Almost a thousand scientists have signed a petition protesting against gender discrimination at a flagship chemistry conference and calling for a boycott of the event. The conference in question is the 15th International Congress of Quantum Chemistry (ICQC) to be held in Beijing in June next year.

On 15 February, the conference organisers published the list of 24 confirmed speakers. They were all men. This provoked three eminent US theoretical chemists – Emily Carter of Princeton University, Laura Gagliardi of the University of Minnesota and Anna Krylov of the University of Southern California in Los Angeles – to set up a petition calling for a boycott of the conference. Time and again, says Carter, she has pointed out gender discrimination at professional meetings. ‘After so many years of doing so, hoping for change the next time around, [we] finally got fed up and decided it was time to escalate it, to raise consciousness finally in a way that hopefully breaks the pattern of a posteriori invitations to women, and all that terribly unfair attendant sense of lack of credibility.’

The three say they have been ‘overwhelmed’ by the response of the science community. Consequently, by 16 February, the conference organisers had removed the list of ‘preliminary’ speakers from the website and Josef Michl, the president of the International Academy of Quantum Molecular Science (IAQMS), which is organising the event, had apologised.

Zhigang Shuai, conference chairman, also wrote to the three chemists explaining that one woman had been invited in in the first round of invitations, but had not replied. He says he has requested all members to recommend female scientists, and assures them that there will be more female chemists in the final speaker list.

The three say they will keep the petition open until the situation is ‘completely rectified’. Emily Carter has sent Zhigang a number of names of ‘outstanding females who would give excellent talks’, and so have others.

The petition’s organisers hope that the number of women at ICQC will exceed the historic average of 10%, and also that IAQMS itself will recognise the role that women play in the field. In the past 10 years, only two women have been elected to the IAQMS and only two women have been awarded medals by the academy, they point out.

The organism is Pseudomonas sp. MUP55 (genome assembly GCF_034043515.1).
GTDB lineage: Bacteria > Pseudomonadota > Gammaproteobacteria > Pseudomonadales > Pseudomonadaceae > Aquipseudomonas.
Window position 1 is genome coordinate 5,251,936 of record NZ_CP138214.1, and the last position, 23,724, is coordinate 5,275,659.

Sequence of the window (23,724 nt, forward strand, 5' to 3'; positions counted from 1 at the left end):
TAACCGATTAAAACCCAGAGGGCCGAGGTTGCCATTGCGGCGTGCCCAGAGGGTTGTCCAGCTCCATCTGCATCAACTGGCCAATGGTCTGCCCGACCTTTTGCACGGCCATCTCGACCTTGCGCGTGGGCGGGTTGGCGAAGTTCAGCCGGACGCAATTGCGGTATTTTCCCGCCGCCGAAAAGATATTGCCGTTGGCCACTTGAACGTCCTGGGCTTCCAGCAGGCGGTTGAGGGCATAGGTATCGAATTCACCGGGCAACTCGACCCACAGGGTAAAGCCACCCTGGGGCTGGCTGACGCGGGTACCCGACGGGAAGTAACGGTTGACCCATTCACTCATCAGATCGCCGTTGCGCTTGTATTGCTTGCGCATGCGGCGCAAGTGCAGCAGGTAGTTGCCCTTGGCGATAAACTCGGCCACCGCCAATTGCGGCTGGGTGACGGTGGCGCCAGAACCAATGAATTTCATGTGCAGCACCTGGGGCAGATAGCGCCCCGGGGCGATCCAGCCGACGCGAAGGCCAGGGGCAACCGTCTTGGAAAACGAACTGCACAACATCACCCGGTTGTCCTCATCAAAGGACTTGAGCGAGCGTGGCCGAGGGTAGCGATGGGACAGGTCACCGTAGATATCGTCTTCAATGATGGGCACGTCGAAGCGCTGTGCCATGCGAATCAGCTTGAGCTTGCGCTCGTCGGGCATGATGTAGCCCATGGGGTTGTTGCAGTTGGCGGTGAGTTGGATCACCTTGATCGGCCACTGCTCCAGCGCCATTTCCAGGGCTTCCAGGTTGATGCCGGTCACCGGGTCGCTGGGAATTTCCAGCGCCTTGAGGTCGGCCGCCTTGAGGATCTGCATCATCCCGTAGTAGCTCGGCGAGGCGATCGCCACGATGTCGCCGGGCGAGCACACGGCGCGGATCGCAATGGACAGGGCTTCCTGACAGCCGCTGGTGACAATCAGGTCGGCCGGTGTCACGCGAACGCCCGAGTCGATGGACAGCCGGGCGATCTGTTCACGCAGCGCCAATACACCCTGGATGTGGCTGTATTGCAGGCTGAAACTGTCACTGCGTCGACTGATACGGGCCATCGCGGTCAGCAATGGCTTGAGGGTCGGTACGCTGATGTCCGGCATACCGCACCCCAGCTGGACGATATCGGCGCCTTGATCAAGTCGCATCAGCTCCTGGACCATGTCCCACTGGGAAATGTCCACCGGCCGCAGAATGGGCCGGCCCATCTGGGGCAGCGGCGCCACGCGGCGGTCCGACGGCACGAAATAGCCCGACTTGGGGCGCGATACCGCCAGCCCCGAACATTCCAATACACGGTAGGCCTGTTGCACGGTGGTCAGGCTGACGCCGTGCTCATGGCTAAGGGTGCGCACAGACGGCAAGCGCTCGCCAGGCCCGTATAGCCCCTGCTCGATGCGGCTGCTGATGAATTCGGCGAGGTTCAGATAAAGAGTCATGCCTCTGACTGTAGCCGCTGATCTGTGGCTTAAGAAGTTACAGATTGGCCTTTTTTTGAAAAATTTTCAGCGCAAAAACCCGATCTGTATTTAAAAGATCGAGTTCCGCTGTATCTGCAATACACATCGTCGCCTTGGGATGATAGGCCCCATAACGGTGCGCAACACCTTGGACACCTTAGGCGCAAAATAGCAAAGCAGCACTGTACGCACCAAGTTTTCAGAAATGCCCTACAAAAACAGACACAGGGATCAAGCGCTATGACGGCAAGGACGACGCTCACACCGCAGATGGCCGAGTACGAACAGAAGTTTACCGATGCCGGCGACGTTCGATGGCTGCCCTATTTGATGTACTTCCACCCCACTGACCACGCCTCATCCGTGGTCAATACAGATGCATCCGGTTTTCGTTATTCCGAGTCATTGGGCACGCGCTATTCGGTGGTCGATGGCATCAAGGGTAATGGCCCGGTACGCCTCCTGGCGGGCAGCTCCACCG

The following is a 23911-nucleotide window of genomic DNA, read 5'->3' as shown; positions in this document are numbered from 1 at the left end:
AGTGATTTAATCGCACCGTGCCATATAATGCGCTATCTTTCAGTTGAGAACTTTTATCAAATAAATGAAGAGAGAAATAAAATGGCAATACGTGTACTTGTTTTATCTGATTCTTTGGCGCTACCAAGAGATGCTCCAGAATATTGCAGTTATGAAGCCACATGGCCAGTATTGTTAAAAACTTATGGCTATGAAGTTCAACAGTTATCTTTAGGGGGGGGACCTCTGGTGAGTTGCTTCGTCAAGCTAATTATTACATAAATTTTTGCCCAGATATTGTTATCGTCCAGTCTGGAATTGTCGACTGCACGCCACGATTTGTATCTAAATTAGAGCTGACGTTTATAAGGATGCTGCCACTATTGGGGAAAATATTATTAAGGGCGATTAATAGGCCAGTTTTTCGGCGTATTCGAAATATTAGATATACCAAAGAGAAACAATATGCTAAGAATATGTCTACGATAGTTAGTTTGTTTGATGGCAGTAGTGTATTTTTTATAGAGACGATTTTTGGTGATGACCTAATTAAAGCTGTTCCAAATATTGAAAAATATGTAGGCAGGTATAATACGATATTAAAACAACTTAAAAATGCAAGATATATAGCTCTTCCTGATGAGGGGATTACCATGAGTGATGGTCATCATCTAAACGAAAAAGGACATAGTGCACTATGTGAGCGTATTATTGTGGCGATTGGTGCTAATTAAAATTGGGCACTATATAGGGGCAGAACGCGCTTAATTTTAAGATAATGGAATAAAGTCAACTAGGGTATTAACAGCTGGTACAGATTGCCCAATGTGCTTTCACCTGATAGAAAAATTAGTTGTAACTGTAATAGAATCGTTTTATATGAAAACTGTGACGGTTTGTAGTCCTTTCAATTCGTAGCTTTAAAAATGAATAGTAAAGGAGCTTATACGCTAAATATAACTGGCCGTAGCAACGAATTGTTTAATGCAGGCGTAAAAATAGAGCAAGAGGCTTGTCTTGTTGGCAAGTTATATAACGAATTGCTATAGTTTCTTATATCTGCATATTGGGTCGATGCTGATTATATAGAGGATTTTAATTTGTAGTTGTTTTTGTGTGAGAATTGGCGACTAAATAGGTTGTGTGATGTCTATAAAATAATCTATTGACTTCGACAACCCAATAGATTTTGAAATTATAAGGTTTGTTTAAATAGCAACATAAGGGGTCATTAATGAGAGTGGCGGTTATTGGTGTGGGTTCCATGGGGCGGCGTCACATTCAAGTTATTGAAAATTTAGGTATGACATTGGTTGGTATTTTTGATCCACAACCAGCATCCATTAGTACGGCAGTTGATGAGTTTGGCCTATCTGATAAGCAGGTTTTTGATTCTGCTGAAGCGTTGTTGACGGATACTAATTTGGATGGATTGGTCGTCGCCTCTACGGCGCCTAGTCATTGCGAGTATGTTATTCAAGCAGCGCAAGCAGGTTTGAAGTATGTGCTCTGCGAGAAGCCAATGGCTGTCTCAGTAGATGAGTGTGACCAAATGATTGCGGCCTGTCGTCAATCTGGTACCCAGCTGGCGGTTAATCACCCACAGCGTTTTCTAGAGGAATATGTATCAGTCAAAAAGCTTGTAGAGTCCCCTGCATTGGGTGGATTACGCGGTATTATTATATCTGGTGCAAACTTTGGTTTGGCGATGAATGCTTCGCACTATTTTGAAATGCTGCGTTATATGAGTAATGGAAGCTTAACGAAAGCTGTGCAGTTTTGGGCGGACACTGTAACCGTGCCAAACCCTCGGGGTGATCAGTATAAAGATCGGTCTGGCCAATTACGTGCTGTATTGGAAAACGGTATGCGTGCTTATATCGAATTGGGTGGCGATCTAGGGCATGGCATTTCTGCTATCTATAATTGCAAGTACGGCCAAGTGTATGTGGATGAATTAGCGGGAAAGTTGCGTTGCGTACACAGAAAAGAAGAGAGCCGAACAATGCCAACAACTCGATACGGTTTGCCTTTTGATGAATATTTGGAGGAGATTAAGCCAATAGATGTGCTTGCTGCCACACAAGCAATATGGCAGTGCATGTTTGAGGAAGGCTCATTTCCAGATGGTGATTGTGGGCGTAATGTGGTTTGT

The problem is not confined to theoretical chemistry. ‘Underrepresentation is rampant in all the fields I work in,’ says Carter, who had the same experience at a condensed matter physics symposium last autumn. ‘It happens over and over again. I know it happens in many fields, because I work at the interface between physics, chemistry, math and engineering, and speak at conferences in each of those fields.’

But why is this still happening? ‘It is a well-known psychological phenomenon that people think of and select people who are like themselves,’ explains Carter. ‘Hence men choose men. The discrimination much of the time is often just thoughtlessness: they just don’t even think about the ramifications of putting on a programme that includes no women – they don’t even think about how deeply discouraging that can be for young women to not see anyone that looks like themselves speaking at a meeting.’

This issue is much broader than merely including women in major theoretical conferences, says Aurora Clark, a chemist at Washington State University, it is about the growth and development of theoretical chemistry as a discipline and not really about gender at all. ‘Omitting women from major conferences affects a very large group of careers, not only politically, but also in terms of the recognition and distribution of the new work they produce and in the recruitment and education of talented young people.’